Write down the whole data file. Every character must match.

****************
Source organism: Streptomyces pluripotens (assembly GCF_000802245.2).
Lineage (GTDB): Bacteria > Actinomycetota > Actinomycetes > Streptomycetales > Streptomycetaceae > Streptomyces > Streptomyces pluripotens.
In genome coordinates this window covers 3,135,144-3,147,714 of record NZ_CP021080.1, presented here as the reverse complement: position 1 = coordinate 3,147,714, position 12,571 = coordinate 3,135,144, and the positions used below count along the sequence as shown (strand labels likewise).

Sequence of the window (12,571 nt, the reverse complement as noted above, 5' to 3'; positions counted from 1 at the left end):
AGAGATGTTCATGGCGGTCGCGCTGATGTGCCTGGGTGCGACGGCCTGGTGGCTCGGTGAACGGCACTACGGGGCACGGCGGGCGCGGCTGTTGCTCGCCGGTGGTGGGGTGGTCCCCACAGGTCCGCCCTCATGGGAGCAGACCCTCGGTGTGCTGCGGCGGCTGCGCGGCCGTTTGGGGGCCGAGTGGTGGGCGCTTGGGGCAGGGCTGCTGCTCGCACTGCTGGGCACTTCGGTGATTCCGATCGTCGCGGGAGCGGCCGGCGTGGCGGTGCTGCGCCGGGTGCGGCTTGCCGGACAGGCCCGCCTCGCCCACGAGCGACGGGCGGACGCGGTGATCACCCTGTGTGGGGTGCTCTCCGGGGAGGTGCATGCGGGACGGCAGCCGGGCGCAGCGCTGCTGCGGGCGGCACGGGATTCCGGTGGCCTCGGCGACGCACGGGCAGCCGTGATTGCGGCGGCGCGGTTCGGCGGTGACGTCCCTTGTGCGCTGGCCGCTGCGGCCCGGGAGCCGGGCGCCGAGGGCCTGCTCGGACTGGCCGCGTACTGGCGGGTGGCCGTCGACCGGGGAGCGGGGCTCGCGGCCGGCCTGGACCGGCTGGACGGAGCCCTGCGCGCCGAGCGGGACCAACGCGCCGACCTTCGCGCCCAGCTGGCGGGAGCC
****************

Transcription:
Source organism: Streptomyces pluripotens (assembly GCF_000802245.2).
Lineage (GTDB): Bacteria > Actinomycetota > Actinomycetes > Streptomycetales > Streptomycetaceae > Streptomyces > Streptomyces pluripotens.
In genome coordinates this window covers 3,135,144-3,147,714 of record NZ_CP021080.1, presented here as the reverse complement: position 1 = coordinate 3,147,714, position 12,571 = coordinate 3,135,144, and the positions used below count along the sequence as shown (strand labels likewise).

Sequence of the window (12,571 nt, the reverse complement as noted above, 5' to 3'; positions counted from 1 at the left end):
AGAGATGTTCATGGCGGTCGCGCTGATGTGCCTGGGTGCGACGGCCTGGTGGCTCGGTGAACGGCACTACGGGGCACGGCGGGCGCGGCTGTTGCTCGCCGGTGGTGGGGTGGTCCCCACAGGTCCGCCCTCATGGGAGCAGACCCTCGGTGTGCTGCGGCGGCTGCGCGGCCGTTTGGGGGCCGAGTGGTGGGCGCTTGGGGCAGGGCTGCTGCTCGCACTGCTGGGCACTTCGGTGATTCCGATCGTCGCGGGAGCGGCCGGCGTGGCGGTGCTGCGCCGGGTGCGGCTTGCCGGACAGGCCCGCCTCGCCCACGAGCGACGGGCGGACGCGGTGATCACCCTGTGTGGGGTGCTCTCCGGGGAGGTGCATGCGGGACGGCAGCCGGGCGCAGCGCTGCTGCGGGCGGCACGGGATTCCGGTGGCCTCGGCGACGCACGGGCAGCCGTGATTGCGGCGGCGCGGTTCGGCGGTGACGTCCCTTGTGCGCTGGCCGCTGCGGCCCGGGAGCCGGGCGCCGAGGGCCTGCTCGGACTGGCCGCGTACTGGCGGGTGGCCGTCGACCGGGGAGCGGGGCTCGCGGCCGGCCTGGACCGGCTGGACGGAGCCCTGCGCGCCGAGCGGGACCAACGCGCCGACCTTCGCGCCCAGCTGGCGGGAGCC